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October 27th, 2017

The first explanation I should make is why I have the privilege of leading this service today.  My wife Linda and I have served in one congregation for almost 25 years.  Whether we try to or not, pastors tend to bond with certain individuals and families, and our family bonded with Kathie’s daughter Carol for a number of different reasons early on.  One of those was that the loss of Carol and Andy’s son Benjamin at six weeks old was still so raw.  For a while, they were also among our closest neighbors in the church – just down the road.  And maybe part of it was how much we came to love Joseph and Sarah.  We also came to know Carol’s older children and her parents, who lived up the mountain, when they would visit Hickory.

The Vaughans have long since moved away, but unlike many other church families who moved away, they and we have kept in touch – especially Carol and Linda.  When we visited California, we met up with Carol.  When we flew to Hawaii to visit our son, we stopped in to see Joseph and his family.  So when Carol said she’d be coming in from California for this service for her Mom just up the road, and wanted to know if I would lead the service, it was an easy yes.  This family is special to the Thompsons. Read more »

October 22nd, 2017

In Christ Alone

Satan doesn’t mind if you believe, as long as you’re not stuck on Christ Alone.

Colossians 1:15-20

 

Christ-plus

This month, to commemorate the 500th anniversary of the Protestant Reformation, we are naming the five “solas” that summarize Reformation thinking. Sola means “alone.” We have looked at Sola Scriptura (Scripture alone) and Soli Deo Gloria (Glory to God alone). Next week, on Reformation Sunday, we will combine Sola Fide (Faith alone) and Sola Gratia (Grace alone). Today: Solus Christus (Christ alone).

Every era finds a way to flirt with Christ-plus instead of Christ alone. Read more »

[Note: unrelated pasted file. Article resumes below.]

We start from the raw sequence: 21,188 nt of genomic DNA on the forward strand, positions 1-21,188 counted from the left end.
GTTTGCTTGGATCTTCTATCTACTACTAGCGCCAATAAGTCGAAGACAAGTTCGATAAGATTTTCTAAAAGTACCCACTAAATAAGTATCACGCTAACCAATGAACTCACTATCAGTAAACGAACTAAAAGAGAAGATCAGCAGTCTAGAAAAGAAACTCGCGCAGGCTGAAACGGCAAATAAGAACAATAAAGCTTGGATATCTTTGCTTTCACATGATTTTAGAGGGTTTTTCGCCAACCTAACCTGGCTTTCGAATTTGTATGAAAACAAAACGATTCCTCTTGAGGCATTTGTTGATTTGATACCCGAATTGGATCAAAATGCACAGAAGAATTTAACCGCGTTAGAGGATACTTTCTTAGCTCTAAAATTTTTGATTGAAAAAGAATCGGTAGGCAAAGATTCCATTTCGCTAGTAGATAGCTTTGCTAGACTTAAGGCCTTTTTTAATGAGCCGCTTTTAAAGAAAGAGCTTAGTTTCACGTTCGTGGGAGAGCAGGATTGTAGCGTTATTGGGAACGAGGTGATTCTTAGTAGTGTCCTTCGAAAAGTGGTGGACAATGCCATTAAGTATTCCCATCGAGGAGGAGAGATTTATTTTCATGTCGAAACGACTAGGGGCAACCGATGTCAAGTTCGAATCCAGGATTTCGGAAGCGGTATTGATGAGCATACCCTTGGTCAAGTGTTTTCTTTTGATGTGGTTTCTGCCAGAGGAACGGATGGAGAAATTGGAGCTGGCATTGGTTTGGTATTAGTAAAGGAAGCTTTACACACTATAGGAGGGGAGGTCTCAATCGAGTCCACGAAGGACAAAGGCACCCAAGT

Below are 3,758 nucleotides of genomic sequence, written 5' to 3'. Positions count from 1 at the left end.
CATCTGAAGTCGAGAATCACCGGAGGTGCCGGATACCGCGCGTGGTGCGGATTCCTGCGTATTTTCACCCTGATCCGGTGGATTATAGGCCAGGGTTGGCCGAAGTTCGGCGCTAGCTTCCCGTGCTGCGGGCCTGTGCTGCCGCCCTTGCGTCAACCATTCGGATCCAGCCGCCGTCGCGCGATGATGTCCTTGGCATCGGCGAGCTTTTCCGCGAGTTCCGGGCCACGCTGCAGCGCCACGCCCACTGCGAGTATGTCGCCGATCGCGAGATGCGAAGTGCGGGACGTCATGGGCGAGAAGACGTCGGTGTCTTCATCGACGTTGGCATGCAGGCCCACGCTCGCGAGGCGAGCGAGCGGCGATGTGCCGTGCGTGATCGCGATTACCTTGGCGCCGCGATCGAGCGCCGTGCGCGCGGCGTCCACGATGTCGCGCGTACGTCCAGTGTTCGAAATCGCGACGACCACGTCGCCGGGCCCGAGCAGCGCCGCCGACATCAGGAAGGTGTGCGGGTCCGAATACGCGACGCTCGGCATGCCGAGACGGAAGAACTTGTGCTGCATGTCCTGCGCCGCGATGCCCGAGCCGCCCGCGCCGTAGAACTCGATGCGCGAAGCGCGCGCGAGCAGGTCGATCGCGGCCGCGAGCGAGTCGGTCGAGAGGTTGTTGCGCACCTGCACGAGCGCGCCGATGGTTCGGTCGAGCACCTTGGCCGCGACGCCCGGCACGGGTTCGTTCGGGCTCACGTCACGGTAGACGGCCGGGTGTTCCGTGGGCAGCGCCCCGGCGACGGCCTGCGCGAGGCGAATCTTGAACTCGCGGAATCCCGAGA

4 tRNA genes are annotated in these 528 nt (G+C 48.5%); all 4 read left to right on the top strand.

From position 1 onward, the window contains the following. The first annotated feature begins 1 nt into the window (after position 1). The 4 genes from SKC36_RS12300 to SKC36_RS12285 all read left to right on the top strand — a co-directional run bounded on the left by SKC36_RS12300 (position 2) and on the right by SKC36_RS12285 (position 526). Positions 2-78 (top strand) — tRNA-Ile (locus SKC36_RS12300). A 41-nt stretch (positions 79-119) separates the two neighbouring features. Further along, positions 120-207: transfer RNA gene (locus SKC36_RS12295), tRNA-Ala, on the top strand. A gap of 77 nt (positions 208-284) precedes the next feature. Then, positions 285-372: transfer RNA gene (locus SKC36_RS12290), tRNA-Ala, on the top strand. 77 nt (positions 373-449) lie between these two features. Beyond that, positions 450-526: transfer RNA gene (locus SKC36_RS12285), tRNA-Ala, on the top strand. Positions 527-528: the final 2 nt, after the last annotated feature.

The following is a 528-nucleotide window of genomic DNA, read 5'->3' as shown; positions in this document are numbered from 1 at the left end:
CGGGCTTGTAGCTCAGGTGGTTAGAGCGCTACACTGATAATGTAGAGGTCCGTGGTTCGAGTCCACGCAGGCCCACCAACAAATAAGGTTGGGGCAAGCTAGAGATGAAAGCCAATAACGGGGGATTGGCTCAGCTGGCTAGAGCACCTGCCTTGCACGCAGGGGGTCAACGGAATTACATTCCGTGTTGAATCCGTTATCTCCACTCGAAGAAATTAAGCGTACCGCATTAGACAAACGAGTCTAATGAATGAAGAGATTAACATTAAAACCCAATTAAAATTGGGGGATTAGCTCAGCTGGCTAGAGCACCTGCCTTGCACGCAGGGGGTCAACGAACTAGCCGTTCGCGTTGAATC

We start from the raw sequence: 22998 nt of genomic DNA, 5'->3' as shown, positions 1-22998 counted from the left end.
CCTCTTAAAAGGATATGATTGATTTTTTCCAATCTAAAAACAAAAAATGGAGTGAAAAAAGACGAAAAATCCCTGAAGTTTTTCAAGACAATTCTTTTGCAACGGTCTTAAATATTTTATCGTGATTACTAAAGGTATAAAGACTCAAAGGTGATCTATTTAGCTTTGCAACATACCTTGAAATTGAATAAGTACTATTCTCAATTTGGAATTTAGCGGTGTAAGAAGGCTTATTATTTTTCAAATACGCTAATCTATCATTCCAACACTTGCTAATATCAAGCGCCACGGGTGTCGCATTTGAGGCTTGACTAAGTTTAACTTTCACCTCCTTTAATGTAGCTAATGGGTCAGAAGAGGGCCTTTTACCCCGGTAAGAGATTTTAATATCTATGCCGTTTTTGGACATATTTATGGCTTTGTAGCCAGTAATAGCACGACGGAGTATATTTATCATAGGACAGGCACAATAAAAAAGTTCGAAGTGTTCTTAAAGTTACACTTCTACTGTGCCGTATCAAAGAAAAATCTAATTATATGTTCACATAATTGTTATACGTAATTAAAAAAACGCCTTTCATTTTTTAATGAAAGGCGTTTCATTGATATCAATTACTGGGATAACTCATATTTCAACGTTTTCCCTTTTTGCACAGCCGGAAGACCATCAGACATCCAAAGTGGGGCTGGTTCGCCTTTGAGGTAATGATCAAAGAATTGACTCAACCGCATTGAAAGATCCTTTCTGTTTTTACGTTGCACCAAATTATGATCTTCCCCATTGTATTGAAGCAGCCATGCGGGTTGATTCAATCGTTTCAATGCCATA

October 18th, 2017

Meditation

It will not surprise anyone who knew her that almost 25 years ago, early in my pastorate, when we gave members an opportunity to write out their desires for their funeral so we could keep them on file, within a short time Shirley had submitted a detailed form for herself, her brother, and her parents.

One of her requests was that in lieu of a eulogy we would just read Scripture and sing hymns.  She listed eleven Scriptures (including several long passages) and about six different pieces of music.  With all that included, she also noted she wanted the service “short”!

She clarified on the form, however: “Whatever is desired by the family and pastors.”  I’m taking a little pastoral license to modify her request.  We sang some of her favorite hymns, and I will read at least a portion of each Scripture she requested, interspersed with a few brief comments.  In each case, I’ll read the Scripture first, because I want you to have a chance to connect it to Shirley’s life in your own mind. Read more »

October 16th, 2017

Soli Deo Gloria

Whatever you do, do it all for the glory of God (1 Corinthians 10:31).

1 Corinthians 10:23-11:1

 

Some weeks it’s harder

One of the challenges of preaching is that every week, ready or not, you have to present a message that you’ve got life and faith figured out. Some weeks it’s harder than others.

I like stories that end well. This week they were in short supply. For example, Linda and I went to the Carolina Panthers game Thursday evening. We wore our “Shaq Thompson” Carolina jerseys. I’m such a big fan I have a Carolina Panthers steering wheel cover and own Cam Newton socks my daughter just sent me. We don’t get to go to many games live because they’re on Sunday afternoon. The Panthers should have won with us watching live. They didn’t.

There were more serious stories this week. Read more »

October 9th, 2017

“My conscience is captive to the Word of God.” (Martin Luther)

2 Timothy 3:10-17

 

Sola Scriptura

Five hundred years ago this month, everything changed. An otherwise obscure and somewhat insecure monk challenged the status quo by posting 95 debate propositions on the door of the university chapel. At least that’s how the story has been told. Nothing has been the same since.

Take, for example, the Protestant principle, sola Scriptura, Latin for Scripture alone, or Scripture only. In its most literal sense, it means that all we need is the Bible to make any decision. In the sixteenth century, that was a critical corrective to the absolute power of the Catholic church. Part of the reason was that only about 10% of the German population could read and write in the early 1500s. The Bible as we know it had been around for a long time, but almost no one owned a personal copy and therefore the Church had to tell them what was in it. Then, as now, those who could read and interpret the Bible got some things right and some things wrong.  Read more »